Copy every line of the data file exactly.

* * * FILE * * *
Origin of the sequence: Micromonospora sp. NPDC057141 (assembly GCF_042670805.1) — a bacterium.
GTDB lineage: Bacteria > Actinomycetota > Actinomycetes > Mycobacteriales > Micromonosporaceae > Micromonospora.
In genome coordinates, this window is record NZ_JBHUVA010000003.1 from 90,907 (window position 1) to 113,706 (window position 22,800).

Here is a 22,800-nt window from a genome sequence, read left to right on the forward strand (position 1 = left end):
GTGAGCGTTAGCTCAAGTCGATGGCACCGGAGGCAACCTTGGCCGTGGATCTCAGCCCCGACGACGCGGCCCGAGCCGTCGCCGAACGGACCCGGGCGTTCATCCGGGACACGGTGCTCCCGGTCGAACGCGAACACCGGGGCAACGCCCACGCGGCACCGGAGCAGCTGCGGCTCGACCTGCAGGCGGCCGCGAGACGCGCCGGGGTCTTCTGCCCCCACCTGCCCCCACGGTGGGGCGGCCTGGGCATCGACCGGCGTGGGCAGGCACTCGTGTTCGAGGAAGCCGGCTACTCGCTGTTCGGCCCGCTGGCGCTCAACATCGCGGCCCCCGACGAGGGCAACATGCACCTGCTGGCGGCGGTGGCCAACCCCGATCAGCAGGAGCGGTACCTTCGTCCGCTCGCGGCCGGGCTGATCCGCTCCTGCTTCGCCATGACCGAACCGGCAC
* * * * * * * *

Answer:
Origin of the sequence: Micromonospora sp. NPDC057141 (assembly GCF_042670805.1) — a bacterium.
GTDB lineage: Bacteria > Actinomycetota > Actinomycetes > Mycobacteriales > Micromonosporaceae > Micromonospora.
In genome coordinates, this window is record NZ_JBHUVA010000003.1 from 90,907 (window position 1) to 113,706 (window position 22,800).

Here is a 22,800-nt window from a genome sequence, read left to right on the forward strand (position 1 = left end):
GTGAGCGTTAGCTCAAGTCGATGGCACCGGAGGCAACCTTGGCCGTGGATCTCAGCCCCGACGACGCGGCCCGAGCCGTCGCCGAACGGACCCGGGCGTTCATCCGGGACACGGTGCTCCCGGTCGAACGCGAACACCGGGGCAACGCCCACGCGGCACCGGAGCAGCTGCGGCTCGACCTGCAGGCGGCCGCGAGACGCGCCGGGGTCTTCTGCCCCCACCTGCCCCCACGGTGGGGCGGCCTGGGCATCGACCGGCGTGGGCAGGCACTCGTGTTCGAGGAAGCCGGCTACTCGCTGTTCGGCCCGCTGGCGCTCAACATCGCGGCCCCCGACGAGGGCAACATGCACCTGCTGGCGGCGGTGGCCAACCCCGATCAGCAGGAGCGGTACCTTCGTCCGCTCGCGGCCGGGCTGATCCGCTCCTGCTTCGCCATGACCGAACCGGCAC